Harold Frederic opens The Damnation of Theron Ware with a congregation packed leg to leg, waiting in anticipation for its beleaguered bishop to announce fresh appointments of clergy to a late 19th century Methodist community under pressure from the Presbyterians. The suspense of the Protestant faithful, so masterfully sketched, whets the suspense of Frederic’s audience, whether he was targeting the true believer or a more cosmopolitan mien.
There is room enough for both in this remarkable novel, which utilizes a man’s fall from grace as its template. Theron and his wife Alice are fresh faces, both eager for social distinction. Yet they are a relatively unsophisticated couple, balancing pressure from church elders on one side, and the financial constraints of ministering to a poor community like Octavius, significantly populated by Irish Catholics, they themselves under the possibly less than benevolent authority of Father Forbes.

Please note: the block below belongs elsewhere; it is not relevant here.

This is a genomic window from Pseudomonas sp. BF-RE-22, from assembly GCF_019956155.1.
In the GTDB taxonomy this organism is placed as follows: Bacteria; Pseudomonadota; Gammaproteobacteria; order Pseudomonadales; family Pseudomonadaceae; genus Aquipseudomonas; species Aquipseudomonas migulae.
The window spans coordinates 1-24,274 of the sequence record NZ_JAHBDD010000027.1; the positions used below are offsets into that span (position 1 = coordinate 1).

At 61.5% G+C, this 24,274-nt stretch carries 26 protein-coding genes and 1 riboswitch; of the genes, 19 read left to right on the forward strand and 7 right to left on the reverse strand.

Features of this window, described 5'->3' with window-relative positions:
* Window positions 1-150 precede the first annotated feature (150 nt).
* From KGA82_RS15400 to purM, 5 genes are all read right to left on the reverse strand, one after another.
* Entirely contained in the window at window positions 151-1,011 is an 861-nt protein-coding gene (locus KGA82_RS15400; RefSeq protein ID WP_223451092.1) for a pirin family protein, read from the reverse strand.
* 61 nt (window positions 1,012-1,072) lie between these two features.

Theron falls under the influence of Forbes after visiting the home of a mortally injured worker, where he meets Celia Madden, a classic femme fatale whose family falls under the rubric of local American gentry. Celia is roughly comparable to a younger Hedda Gabler, but where Hedda’s dark impulses lead invariably to self-destruction, Celia’s lead to the corruption of a man’s calling and beyond.
Besides that of Father Forbes, Celia’s clique contains the Darwin-ish Dr. Ledsmar, and in tandem the trio bandy Reverend Ware about like a fresh amusement, at first with good humor, then with an increasing sense of affront, one which Theron believes he can control.
Frederic lived a scandalous life. Joseph Conrad deemed him to be “a gross man who lived grossly and died abominably,” a notorious turn of phrase containing a backhanded jab of envy, but if Harold Frederic’s appetites were too large for the age in which he lived, they nonetheless enabled him to be a unique observer of how American fundamentalism merged with avarice and status to give us the country we have today, chasing after Jesus in glitter domes. Both the man and the work deserve more sustained canonical attention.